The Bogoliubov Model of the Weakly Nonideal Bose Gas
In this chapter we review the basic theory of Bose-Einstein condensation (BEC) of excitons. To start, this means we must review the basic theory of BEC of any kind of particle, the theory known as the Bogoliubov model, after the foundational contributions made by N. N. Bogoliubov. This model introduces all the strange things associated with BEC: spontaneous symmetry breaking, off-diagonal long-range order (ODLRO), macroscopic occupation of a single quantum state, etc.
It is often said that physicists who spend years studying quantum mechanics eventually warp their intuition so much that things like ODLRO seem normal. It is well worth stepping back every now and then to think about just how strange a Bose condensate is. First, consider the idea of spontaneous symmetry breaking. Many systems exist in which the underlying physics, expressed in the Hamiltonian, do not favor one state over another. The a priori probability of occupation of the different states by a particle is equal, i.e., symmetric. Nevertheless, in some cases, thermodynamics requires that a macroscopic number of particles must somehow “choose” one of the states preferentially. If they did not, the system would not be in equilibrium, i.e, could not have a definable temperature. If the particles preferentially choose one state, then the underlying symmetry has been broken.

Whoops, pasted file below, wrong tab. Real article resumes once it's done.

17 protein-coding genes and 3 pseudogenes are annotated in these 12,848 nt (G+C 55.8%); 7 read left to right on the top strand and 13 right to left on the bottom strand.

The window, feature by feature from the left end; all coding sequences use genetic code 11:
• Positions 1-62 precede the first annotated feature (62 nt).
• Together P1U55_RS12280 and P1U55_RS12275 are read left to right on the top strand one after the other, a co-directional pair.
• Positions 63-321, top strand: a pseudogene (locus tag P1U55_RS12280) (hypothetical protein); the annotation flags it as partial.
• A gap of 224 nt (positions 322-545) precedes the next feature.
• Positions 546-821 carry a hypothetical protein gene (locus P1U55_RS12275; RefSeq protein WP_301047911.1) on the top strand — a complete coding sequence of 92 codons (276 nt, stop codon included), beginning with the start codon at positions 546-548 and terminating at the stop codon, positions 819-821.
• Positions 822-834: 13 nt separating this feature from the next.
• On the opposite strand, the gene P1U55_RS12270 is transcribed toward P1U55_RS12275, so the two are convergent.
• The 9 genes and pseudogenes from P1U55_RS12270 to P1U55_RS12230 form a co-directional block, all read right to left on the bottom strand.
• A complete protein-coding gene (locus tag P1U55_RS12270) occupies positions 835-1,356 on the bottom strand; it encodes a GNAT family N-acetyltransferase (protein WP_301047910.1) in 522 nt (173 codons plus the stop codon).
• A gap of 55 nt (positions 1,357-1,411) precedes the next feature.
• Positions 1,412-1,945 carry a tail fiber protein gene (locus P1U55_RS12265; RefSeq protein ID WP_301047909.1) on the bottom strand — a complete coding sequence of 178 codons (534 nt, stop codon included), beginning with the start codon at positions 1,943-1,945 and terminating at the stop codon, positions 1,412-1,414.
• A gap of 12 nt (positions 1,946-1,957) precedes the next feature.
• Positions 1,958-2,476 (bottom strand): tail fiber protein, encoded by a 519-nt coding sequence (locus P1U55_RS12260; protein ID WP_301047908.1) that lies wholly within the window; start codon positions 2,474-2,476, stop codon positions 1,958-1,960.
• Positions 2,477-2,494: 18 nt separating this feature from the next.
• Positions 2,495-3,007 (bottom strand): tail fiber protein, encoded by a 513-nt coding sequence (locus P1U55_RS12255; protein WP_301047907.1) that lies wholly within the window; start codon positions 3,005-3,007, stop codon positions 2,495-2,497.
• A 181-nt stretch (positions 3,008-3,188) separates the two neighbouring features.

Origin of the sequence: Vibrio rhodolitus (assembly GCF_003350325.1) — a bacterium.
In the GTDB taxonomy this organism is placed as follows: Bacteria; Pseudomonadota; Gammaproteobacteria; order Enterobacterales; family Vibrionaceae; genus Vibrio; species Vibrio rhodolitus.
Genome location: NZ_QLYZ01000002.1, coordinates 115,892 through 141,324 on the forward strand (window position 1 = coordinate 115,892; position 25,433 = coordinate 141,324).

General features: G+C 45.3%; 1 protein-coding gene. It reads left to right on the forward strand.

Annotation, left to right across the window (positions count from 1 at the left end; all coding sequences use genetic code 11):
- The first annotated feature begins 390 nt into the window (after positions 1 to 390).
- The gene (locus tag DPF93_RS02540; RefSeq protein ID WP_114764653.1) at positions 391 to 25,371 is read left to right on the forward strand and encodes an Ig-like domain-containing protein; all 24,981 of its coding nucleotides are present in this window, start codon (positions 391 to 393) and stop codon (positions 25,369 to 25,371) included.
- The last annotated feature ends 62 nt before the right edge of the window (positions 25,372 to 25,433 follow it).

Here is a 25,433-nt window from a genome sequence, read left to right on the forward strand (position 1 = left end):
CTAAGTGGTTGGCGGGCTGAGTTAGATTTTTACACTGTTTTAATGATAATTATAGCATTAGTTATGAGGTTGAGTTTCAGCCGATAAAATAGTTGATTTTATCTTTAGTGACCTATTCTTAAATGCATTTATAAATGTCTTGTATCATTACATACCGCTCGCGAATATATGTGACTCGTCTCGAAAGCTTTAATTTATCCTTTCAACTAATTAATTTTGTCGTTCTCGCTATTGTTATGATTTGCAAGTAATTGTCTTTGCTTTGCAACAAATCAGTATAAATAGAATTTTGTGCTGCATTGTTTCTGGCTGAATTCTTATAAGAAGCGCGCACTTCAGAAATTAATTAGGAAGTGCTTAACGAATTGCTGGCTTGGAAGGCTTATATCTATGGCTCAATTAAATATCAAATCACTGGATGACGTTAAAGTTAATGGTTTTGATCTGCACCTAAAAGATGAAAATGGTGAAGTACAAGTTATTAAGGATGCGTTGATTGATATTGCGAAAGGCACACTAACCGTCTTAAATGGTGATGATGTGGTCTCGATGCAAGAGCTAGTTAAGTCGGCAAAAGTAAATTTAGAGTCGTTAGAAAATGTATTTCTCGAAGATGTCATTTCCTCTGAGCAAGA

In the context of magnets, the breaking of the symmetry of the magnet (to have all its constituent dipoles lined up one way and not another) is energetically favored, since there are terms in the Hamiltonian that give lower energy for aligned dipoles, e.g., μS1 · S2.